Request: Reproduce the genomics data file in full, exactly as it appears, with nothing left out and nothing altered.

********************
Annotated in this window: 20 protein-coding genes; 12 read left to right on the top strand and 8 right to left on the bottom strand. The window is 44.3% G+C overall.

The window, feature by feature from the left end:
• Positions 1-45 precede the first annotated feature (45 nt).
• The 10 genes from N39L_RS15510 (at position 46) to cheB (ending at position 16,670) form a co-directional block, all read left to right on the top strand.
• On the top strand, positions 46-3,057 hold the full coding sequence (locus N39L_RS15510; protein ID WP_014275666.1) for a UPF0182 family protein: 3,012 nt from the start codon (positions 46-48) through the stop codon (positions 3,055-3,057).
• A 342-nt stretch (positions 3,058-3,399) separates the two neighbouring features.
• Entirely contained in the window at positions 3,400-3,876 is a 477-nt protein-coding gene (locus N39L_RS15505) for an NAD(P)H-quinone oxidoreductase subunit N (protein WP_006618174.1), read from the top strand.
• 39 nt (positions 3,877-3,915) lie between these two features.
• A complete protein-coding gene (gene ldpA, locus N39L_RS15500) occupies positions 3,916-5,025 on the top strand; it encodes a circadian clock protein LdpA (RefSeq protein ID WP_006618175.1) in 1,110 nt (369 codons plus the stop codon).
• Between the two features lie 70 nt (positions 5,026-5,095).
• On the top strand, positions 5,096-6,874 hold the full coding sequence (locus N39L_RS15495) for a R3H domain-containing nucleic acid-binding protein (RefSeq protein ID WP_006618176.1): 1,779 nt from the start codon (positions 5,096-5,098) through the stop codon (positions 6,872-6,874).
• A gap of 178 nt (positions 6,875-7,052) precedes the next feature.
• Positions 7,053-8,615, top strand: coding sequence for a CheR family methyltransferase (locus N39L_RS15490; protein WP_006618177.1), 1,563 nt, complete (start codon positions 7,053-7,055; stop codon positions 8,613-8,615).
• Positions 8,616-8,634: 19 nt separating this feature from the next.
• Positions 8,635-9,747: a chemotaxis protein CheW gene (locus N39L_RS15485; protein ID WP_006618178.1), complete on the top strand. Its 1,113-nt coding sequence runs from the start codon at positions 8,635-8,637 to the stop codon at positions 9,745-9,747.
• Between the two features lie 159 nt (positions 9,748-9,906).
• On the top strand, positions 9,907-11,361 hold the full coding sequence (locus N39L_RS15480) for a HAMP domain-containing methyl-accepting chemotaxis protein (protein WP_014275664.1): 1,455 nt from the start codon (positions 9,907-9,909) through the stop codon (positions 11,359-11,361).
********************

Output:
Annotated in this window: 20 protein-coding genes; 12 read left to right on the top strand and 8 right to left on the bottom strand. The window is 44.3% G+C overall.

The window, feature by feature from the left end:
• Positions 1-45 precede the first annotated feature (45 nt).
• The 10 genes from N39L_RS15510 (at position 46) to cheB (ending at position 16,670) form a co-directional block, all read left to right on the top strand.
• On the top strand, positions 46-3,057 hold the full coding sequence (locus N39L_RS15510; protein ID WP_014275666.1) for a UPF0182 family protein: 3,012 nt from the start codon (positions 46-48) through the stop codon (positions 3,055-3,057).
• A 342-nt stretch (positions 3,058-3,399) separates the two neighbouring features.
• Entirely contained in the window at positions 3,400-3,876 is a 477-nt protein-coding gene (locus N39L_RS15505) for an NAD(P)H-quinone oxidoreductase subunit N (protein WP_006618174.1), read from the top strand.
• 39 nt (positions 3,877-3,915) lie between these two features.
• A complete protein-coding gene (gene ldpA, locus N39L_RS15500) occupies positions 3,916-5,025 on the top strand; it encodes a circadian clock protein LdpA (RefSeq protein ID WP_006618175.1) in 1,110 nt (369 codons plus the stop codon).
• Between the two features lie 70 nt (positions 5,026-5,095).
• On the top strand, positions 5,096-6,874 hold the full coding sequence (locus N39L_RS15495) for a R3H domain-containing nucleic acid-binding protein (RefSeq protein ID WP_006618176.1): 1,779 nt from the start codon (positions 5,096-5,098) through the stop codon (positions 6,872-6,874).
• A gap of 178 nt (positions 6,875-7,052) precedes the next feature.
• Positions 7,053-8,615, top strand: coding sequence for a CheR family methyltransferase (locus N39L_RS15490; protein WP_006618177.1), 1,563 nt, complete (start codon positions 7,053-7,055; stop codon positions 8,613-8,615).
• Positions 8,616-8,634: 19 nt separating this feature from the next.
• Positions 8,635-9,747: a chemotaxis protein CheW gene (locus N39L_RS15485; protein ID WP_006618178.1), complete on the top strand. Its 1,113-nt coding sequence runs from the start codon at positions 8,635-8,637 to the stop codon at positions 9,745-9,747.
• Between the two features lie 159 nt (positions 9,748-9,906).
• On the top strand, positions 9,907-11,361 hold the full coding sequence (locus N39L_RS15480) for a HAMP domain-containing methyl-accepting chemotaxis protein (protein WP_014275664.1): 1,455 nt from the start codon (positions 9,907-9,909) through the stop codon (positions 11,359-11,361).